Cross-training can be a win-win situation for you and your employees. But this can only happen with a plan. Here are some ideas.
Benefits of cross-training staff
Cross-training provides greater flexibility in scheduling, especially when dealing with unexpected workload and staffing issues. It also helps employees develop expertise in other areas and increases their awareness of the company’s roles and functions — helping them better understand where they fit into the big picture. Last, this heightened collaboration can lend to preventing internal fraud as it may thwart potential thieves since they’re aware that another employee may view their files and activities at any time.
For employees, some of the biggest advantages include:
- Learning new skills
- Working more efficiently and effectively with other departments
- Feeling more invested in the company
- Enjoying growth opportunities
Create your cross-training plan
How you implement cross-training will depend on the size and nature of your business. Consider prioritizing the departments that need and/or want the training the most. These departments may be understaffed or have many new employees. Look for functions that are currently dependent on a single person’s knowledge. These areas should be a focus of your cross-training program.
As you implement a cross-training plan, here are a few tips to help you prepare:
- Document your key processes. You cannot cross-train if you don’t know the process. These written processes will turn into training documents as you implement your program.
- Communicate to your team. Get everyone involved before you start a cross-training program. Help your team understand why the company is cross-training employees. Reasons may be to prepare for organizational growth or new industry standards, or to adjust to a changing structure around roles and responsibilities. Then continue to communicate with your team with status updates and team meetings about progress and next steps.
- Present cross-training as an opportunity. Your employees may be resistant to cross-training if it feels like it’s an obligation or a threat to their roles. You can help them feel motivated by highlighting the benefits, like honing different skill sets and having a better understanding of how their contributions positively impact the business.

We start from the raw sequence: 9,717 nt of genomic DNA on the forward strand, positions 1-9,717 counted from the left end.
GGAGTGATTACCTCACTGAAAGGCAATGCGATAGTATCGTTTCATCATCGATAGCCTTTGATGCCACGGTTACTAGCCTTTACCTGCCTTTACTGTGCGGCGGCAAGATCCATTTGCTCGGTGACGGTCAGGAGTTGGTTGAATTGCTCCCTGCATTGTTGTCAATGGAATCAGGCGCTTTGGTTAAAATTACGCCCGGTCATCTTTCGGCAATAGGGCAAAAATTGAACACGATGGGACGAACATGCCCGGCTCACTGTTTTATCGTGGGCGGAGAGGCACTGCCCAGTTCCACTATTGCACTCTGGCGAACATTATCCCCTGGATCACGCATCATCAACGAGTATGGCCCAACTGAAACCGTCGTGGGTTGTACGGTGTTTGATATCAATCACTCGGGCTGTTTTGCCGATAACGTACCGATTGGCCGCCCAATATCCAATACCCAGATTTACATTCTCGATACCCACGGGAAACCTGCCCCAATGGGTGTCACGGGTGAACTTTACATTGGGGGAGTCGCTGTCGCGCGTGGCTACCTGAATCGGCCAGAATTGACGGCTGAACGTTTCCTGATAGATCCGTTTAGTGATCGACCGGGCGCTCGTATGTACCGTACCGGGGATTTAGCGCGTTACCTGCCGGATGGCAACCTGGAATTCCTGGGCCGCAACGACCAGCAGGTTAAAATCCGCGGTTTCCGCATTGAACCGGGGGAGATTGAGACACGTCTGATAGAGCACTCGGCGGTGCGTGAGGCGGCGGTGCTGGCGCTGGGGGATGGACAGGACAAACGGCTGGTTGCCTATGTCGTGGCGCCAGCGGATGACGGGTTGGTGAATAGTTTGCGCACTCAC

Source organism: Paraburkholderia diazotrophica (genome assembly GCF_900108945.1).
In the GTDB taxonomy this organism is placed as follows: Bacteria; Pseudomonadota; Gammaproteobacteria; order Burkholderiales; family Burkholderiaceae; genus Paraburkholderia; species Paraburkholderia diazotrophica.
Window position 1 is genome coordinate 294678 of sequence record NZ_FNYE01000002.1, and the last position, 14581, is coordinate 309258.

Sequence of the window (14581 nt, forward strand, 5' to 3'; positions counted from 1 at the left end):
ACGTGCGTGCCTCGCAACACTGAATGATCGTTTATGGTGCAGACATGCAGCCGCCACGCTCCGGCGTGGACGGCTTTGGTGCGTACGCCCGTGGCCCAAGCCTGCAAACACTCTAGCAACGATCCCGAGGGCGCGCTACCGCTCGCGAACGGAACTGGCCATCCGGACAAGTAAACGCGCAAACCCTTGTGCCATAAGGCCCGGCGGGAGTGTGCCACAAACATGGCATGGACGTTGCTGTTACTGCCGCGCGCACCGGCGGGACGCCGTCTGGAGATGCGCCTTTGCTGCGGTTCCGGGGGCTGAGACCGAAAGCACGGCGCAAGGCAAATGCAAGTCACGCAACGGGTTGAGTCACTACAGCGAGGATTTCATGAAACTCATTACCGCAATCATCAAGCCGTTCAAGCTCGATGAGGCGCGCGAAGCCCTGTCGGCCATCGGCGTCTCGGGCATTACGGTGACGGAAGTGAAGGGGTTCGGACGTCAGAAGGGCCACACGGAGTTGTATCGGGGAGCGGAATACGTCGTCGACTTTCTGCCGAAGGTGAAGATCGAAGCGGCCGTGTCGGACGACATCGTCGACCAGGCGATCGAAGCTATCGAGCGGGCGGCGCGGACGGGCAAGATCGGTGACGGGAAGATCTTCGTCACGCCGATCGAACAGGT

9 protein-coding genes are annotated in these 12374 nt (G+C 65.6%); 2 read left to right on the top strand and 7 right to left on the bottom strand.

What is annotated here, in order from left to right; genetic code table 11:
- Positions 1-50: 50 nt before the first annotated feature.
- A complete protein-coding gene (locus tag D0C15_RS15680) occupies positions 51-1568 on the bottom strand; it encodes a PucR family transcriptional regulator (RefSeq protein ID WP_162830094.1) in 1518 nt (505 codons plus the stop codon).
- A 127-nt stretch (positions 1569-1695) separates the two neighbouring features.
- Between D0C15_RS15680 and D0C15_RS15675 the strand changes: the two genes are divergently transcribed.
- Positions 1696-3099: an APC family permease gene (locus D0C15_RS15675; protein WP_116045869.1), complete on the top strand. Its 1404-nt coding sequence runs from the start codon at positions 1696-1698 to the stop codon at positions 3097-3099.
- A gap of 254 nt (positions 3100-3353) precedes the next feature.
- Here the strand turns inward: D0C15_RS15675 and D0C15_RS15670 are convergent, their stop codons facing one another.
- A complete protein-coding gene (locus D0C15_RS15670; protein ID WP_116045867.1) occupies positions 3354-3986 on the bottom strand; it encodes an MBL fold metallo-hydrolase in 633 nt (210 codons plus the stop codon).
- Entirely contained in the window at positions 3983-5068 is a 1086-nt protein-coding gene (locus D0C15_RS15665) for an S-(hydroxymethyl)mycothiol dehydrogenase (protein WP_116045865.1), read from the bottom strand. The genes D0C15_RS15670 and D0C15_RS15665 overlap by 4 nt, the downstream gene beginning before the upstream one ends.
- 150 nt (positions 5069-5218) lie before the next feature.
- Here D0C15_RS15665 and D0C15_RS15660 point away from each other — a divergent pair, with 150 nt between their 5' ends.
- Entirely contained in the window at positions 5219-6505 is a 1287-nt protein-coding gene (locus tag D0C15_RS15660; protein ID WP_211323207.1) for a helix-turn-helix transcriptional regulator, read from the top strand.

- Start with a small pilot program. Test the waters with a select group of employees to get a better understanding of what works and what needs to be tweaked. You can then expand the program later as you gain insight and experience.
- Determine cross-training hours. Figure out how much time can be dedicated to cross-training for each team to still run efficiently. This may include carving out a few hours each day, or setting aside full days for a certain period of time to focus on cross-training. If your business is seasonal, ramp up the training during your low seasonal period.
- Listen to feedback. You may learn that some employees have already started practicing cross-training on their own. You can use this kind of valuable feedback to fine tune the program.
Keep in mind that some employees may resist having to train others, and productivity may suffer in the short term. But remember the dual benefit of cross training to both your business and your employees!
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